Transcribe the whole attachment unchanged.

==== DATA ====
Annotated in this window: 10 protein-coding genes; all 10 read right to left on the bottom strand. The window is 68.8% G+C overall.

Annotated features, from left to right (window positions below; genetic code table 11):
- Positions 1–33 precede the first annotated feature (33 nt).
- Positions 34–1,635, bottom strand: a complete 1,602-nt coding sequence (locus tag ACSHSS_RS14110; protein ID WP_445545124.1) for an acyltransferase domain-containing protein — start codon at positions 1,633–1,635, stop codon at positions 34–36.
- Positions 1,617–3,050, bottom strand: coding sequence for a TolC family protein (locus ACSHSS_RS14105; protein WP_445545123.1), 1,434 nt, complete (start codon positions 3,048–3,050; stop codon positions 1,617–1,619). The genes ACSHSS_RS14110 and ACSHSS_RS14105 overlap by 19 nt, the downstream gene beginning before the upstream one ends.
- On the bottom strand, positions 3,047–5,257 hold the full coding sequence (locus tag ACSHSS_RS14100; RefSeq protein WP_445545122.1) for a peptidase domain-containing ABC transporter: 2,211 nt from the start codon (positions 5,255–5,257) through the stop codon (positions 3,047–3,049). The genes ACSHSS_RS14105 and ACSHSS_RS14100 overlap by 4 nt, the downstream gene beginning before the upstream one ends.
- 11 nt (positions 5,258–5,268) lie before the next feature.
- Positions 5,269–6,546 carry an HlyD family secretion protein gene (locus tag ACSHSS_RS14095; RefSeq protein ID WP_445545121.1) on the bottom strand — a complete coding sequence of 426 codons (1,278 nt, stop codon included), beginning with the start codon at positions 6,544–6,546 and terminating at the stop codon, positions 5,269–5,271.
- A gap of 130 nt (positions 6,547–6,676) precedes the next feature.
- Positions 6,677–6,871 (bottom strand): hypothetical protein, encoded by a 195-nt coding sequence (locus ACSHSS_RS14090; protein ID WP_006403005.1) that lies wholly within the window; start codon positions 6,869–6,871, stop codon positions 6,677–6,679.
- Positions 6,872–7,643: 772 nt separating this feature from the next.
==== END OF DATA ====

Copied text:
Annotated in this window: 10 protein-coding genes; all 10 read right to left on the bottom strand. The window is 68.8% G+C overall.

Annotated features, from left to right (window positions below; genetic code table 11):
- Positions 1–33 precede the first annotated feature (33 nt).
- Positions 34–1,635, bottom strand: a complete 1,602-nt coding sequence (locus tag ACSHSS_RS14110; protein ID WP_445545124.1) for an acyltransferase domain-containing protein — start codon at positions 1,633–1,635, stop codon at positions 34–36.
- Positions 1,617–3,050, bottom strand: coding sequence for a TolC family protein (locus ACSHSS_RS14105; protein WP_445545123.1), 1,434 nt, complete (start codon positions 3,048–3,050; stop codon positions 1,617–1,619). The genes ACSHSS_RS14110 and ACSHSS_RS14105 overlap by 19 nt, the downstream gene beginning before the upstream one ends.
- On the bottom strand, positions 3,047–5,257 hold the full coding sequence (locus tag ACSHSS_RS14100; RefSeq protein WP_445545122.1) for a peptidase domain-containing ABC transporter: 2,211 nt from the start codon (positions 5,255–5,257) through the stop codon (positions 3,047–3,049). The genes ACSHSS_RS14105 and ACSHSS_RS14100 overlap by 4 nt, the downstream gene beginning before the upstream one ends.
- 11 nt (positions 5,258–5,268) lie before the next feature.
- Positions 5,269–6,546 carry an HlyD family secretion protein gene (locus tag ACSHSS_RS14095; RefSeq protein ID WP_445545121.1) on the bottom strand — a complete coding sequence of 426 codons (1,278 nt, stop codon included), beginning with the start codon at positions 6,544–6,546 and terminating at the stop codon, positions 5,269–5,271.
- A gap of 130 nt (positions 6,547–6,676) precedes the next feature.
- Positions 6,677–6,871 (bottom strand): hypothetical protein, encoded by a 195-nt coding sequence (locus ACSHSS_RS14090; protein ID WP_006403005.1) that lies wholly within the window; start codon positions 6,869–6,871, stop codon positions 6,677–6,679.
- Positions 6,872–7,643: 772 nt separating this feature from the next.